I met Jim in the early 90s at Julies Supperclub, a local bar that the San Francisco photo community met at ever Friday night. I was there for a week long magazine assignment. At the time, I was a regular contributor to People Magazine. One of the local photo retailers walked up to me and said, Jim Marshal would like to meet you.  I paused for a minute, and then his images clicked in my brain. Jim was not famous at the time, he had not published his first book, but I already knew the images.

I turned to my friend Berndt and said, So where is he?  He said, Over there.  I said, theres no one there but a smallish man in the corner, alone, with a scotch in his hand.  His reply, Thats Jim Marshall.  That night began an almost 20 year friendship. Late that night, I proceeded to his house in the Castro off Market. We looked at his images, mated and in plastic bags, while he poured scotch all night. I dont drink scotch, so I kept sneaking it into the sink (I never told him that, he would have killed me), but he kept pouring. The images I saw summed up much of his life. Jim had chronicled the early years of American Rock Ëœn Roll and the British Invasion as it hit the shores of the US and he also lived the life. I saw a history I had only listened to as a young kid, from someone who was backstage. He was granted access that was unprecedented, and he had an art for both capturing an un-posed scene and also suggesting  images (the posing of Grace Slick with Janis Joplin), giving them a journalistic pathos that was deep.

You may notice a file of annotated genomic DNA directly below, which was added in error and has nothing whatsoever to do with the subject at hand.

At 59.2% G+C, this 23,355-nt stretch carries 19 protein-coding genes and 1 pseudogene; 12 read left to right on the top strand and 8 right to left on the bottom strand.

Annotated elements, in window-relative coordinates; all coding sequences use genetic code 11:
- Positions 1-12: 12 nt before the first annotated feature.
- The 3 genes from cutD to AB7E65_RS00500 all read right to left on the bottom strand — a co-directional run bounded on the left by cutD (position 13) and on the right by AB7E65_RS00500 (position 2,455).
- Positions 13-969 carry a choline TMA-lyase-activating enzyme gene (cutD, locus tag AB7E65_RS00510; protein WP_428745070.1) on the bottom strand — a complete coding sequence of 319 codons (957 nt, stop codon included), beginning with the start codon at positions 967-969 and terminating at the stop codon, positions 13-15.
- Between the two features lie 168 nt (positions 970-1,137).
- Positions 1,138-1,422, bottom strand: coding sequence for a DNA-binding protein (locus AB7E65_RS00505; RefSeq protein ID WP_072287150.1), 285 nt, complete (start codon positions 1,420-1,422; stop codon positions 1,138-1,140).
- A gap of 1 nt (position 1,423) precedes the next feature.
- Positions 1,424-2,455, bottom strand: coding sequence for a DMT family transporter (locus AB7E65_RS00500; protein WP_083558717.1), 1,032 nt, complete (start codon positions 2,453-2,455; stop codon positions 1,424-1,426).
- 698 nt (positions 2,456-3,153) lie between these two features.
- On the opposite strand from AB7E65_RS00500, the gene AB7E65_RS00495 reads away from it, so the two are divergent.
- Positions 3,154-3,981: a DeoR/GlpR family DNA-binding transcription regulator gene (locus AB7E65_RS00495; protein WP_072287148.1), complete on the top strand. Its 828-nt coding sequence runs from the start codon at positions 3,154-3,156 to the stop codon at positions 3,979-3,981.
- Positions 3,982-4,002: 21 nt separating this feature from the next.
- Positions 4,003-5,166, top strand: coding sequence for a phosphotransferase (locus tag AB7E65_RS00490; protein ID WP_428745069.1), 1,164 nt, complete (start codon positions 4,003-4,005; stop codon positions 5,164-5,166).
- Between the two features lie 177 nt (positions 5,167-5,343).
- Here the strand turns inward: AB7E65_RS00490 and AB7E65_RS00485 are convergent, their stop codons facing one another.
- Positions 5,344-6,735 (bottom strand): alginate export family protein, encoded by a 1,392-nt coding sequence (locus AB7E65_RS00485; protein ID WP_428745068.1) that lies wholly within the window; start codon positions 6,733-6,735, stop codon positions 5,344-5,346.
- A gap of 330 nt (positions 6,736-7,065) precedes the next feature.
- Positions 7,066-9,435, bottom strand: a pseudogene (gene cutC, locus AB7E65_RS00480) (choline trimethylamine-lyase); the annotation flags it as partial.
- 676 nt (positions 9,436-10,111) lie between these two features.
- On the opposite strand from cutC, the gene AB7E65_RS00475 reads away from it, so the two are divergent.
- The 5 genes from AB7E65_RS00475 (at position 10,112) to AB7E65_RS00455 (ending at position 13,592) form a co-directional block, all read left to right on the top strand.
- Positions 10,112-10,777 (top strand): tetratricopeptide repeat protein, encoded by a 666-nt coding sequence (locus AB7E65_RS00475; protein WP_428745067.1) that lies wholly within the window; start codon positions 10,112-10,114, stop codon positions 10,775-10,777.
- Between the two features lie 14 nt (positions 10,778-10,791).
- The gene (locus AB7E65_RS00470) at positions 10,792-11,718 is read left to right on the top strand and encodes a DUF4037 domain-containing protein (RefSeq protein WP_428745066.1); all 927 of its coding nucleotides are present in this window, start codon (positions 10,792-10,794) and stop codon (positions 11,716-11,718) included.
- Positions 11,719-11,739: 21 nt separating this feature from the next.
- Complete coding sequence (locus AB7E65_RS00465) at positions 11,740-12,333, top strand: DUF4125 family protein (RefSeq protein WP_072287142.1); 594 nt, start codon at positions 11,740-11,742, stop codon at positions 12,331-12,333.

Early in his career Jim worked for The Saturday Evening Post covering poverty in America. Those images were part of the first show I saw of his in a little frame shop in Santa Monica’s Bergamot Station. He was very proud of those images because of the importance of the content. The significance of those early journalistic images established a perspective by which he chronicled musical history. That first night at Jims house, I got another glimpse of Jims other interests. He showed me the image of Janis Joplin and Grace Slick. The mat had a hole in it. He had explained that he had two Navy Seals over his house the night before and they shot a .22 caliber hole through the mat of the print. He felt it added a level of reality to the image. Oh, did I mention that Jim collected guns? From that night on, I would see Jim when he came to LA and when I was in San Francisco. He enjoyed good food, fine wine and his McCallan and every night was a party. Then sometime in the mid 90s, I was assigned to shoot Michael Douglas for Entertainment Weekly in his offices. As I entered the complex, I saw a wall of Jims images in the conference room. When I asked Michael if he knew Jim, he was very protective and skirted the question. I proceeded to tell him the story of how Jim and I met and then Michael Douglas one upped me. He told of a night after shooting the TV series in San Francisco called, The Streets of San Francisco.  He and Jim were partying at Jims place making a great deal of noise and there was a knock at the door. Jim told Michael he would handle it. He pulled out his gun and opened the door to two San Francisco police officers. Soon, Jim and the rooky officer were head to head with guns in each others temples. Michael described it as the longest three minutes of his life. Both he and the other officer were shouting, Jim, put the gun down, Jim, put the gun down.  Jim eventually did and lived on to touch many people lives, myself included, very deeply.